The majority of American homeowners want a house designed for casual living with plenty of room to breathe, a new survey by the American Institute of Architects shows.
A panel of more than 500 architecture firms that help shape “how homes function, look, and integrate into communities” weighed in on the current state of home design for the first quarter of 2016 based on what projects they’re seeing clients consistently request.
The Home Design Trends Survey specifically focuses on the use of interior and exterior space, general home layout and housing market business conditions.
The results revealed the following five trends molding the size and shape of today’s homes.
1. Expanding home sizes
Homes keep getting bigger by all standards — square footage, volume and lot size. The percentage of firms reporting increasing demand for lot size grew from 2 percent in 2015 to 6 percent this year, while volume and square footage have ticked upward since 2011.
An analysis by LawnStarter this month revealed that the number of new single-family homes sold with four-plus bedrooms (53 percent) and three or more bathrooms (41 percent) reached an over-30-year high in 2015. The report suggested that this trend is being fueled by the rise in multigenerational housing — families who want to live together under one (peaceful) roof.
2. Decreased (but still high) demand for in-home accessibility and open space layout
In-home accessibility, which includes accommodations such as widened doorways and lowered countertops, remained at the top of homeowner’s layout wish list, followed by informal space and open space. However, all three of these residential elements experienced slight declines from last year, as shown in the chart below.
It’s possible that the number of open floor plans and accessible homes has reached a certain threshold, and homeowners who want these features already have them.
“Minor lags in demand for accessibility features within the home are a signal universal design concepts have become a more common feature in the existing housing stock,” said AIA Chief Economist Kermit Baker, PhD, Hon. AIA, in the survey findings.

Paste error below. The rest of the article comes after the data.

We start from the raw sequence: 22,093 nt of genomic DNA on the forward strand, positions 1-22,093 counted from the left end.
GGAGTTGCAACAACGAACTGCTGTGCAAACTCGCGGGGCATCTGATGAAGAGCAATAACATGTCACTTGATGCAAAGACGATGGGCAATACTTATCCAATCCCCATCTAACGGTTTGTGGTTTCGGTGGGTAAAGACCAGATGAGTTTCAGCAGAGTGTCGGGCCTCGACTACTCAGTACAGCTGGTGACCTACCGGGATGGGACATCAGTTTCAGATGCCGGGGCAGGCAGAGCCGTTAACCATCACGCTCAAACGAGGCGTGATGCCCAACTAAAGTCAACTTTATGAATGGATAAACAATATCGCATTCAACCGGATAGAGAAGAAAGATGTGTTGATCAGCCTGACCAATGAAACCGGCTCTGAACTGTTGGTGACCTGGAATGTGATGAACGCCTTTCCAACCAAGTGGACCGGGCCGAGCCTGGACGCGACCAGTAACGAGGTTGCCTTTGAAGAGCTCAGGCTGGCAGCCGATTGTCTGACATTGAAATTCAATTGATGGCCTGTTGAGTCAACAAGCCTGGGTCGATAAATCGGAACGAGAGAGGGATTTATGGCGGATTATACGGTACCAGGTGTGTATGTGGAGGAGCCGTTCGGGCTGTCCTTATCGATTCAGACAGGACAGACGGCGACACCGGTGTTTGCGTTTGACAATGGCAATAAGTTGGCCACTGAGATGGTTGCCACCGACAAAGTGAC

3. Desire for outdoor living space
Today’s homeowners appear to be less concerned with high maintenance landscaping and instead want outdoor space they can actually use.
“Not surprisingly, homeowners’ interest in utilizing more of their property as a livable space while giving them a sense of connection to the outdoors remains very popular,” Baker added.
With 69 percent of architects reporting increased outdoor living space activity and blended indoor/outdoor living closely behind at 61 percent, these elements continue to be in highest demand.
A recent Inman article corroborated this finding: “No matter the climate, homebuilders are seeing value in creating highly functional outdoor areas that can make a home more appealing to potential buyers,” wrote Thom Cunningham, the vice president of Crescent Communities.
Developers are finding the most sought-after outdoor living features include kitchens and dining areas, porch space and outdoor gathering areas.
4. Slight stagnation in firm billings
The AIA also reports a housing market business conditions index every quarter based on two factors: billings and project inquiries for remodeling projects.
Any score above 50 is considered positive. For Q1 2016, billings had an index of 61, down from 66 a year ago, while project inquiries stood at 67.
“Though billings at residential firms saw somewhat slower growth than in the first quarter of 2015, they remain solid and stable,” said Baker.
5. Spike in vacation home interest
Finally, interest in the vacation home remodeling sector jumped from a score of 1 in 2015 to 8 in 2016, numbers that reflect the percent of respondents reporting an “improving” market sector minus those who reported the same sector as “weakening.”
“Remodeling additions continue to top the list of specific residential segments architecture firms are providing clients, but a notable jump in interest in second/vacation homes is an additional signal of a strengthening housing market,” Baker said.
However, according to the National Association of Realtors’ 2016 Investment and Vacation Home Buyers, total vacation home sales declined to 920,000 in 2015, down 18.5 percent from 2014’s peak of 1.13 million. Furthermore, vacation home sales accounted for 16 percent of 2015’s transactions, 5 percent less than the previous year.
Not surprisingly, first-time buyer/affordable homes were reported as the weakest sector in 2016.